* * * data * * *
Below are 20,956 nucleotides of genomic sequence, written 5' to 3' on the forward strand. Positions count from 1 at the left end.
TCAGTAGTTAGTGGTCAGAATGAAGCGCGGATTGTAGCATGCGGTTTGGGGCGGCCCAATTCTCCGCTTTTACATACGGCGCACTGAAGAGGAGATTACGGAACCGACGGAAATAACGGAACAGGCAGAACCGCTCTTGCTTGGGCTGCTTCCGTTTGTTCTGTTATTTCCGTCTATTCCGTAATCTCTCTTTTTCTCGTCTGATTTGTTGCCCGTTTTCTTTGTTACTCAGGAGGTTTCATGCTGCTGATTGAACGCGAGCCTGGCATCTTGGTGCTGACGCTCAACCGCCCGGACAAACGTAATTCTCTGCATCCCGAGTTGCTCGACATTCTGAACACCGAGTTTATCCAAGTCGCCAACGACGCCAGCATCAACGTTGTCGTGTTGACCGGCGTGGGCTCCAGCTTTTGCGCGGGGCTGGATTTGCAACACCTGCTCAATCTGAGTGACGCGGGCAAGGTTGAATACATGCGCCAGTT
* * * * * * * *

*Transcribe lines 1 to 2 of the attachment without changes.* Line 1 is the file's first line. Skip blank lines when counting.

Below are 20,956 nucleotides of genomic sequence, written 5' to 3' on the forward strand. Positions count from 1 at the left end.
TCAGTAGTTAGTGGTCAGAATGAAGCGCGGATTGTAGCATGCGGTTTGGGGCGGCCCAATTCTCCGCTTTTACATACGGCGCACTGAAGAGGAGATTACGGAACCGACGGAAATAACGGAACAGGCAGAACCGCTCTTGCTTGGGCTGCTTCCGTTTGTTCTGTTATTTCCGTCTATTCCGTAATCTCTCTTTTTCTCGTCTGATTTGTTGCCCGTTTTCTTTGTTACTCAGGAGGTTTCATGCTGCTGATTGAACGCGAGCCTGGCATCTTGGTGCTGACGCTCAACCGCCCGGACAAACGTAATTCTCTGCATCCCGAGTTGCTCGACATTCTGAACACCGAGTTTATCCAAGTCGCCAACGACGCCAGCATCAACGTTGTCGTGTTGACCGGCGTGGGCTCCAGCTTTTGCGCGGGGCTGGATTTGCAACACCTGCTCAATCTGAGTGACGCGGGCAAGGTTGAATACATGCGCCAGTT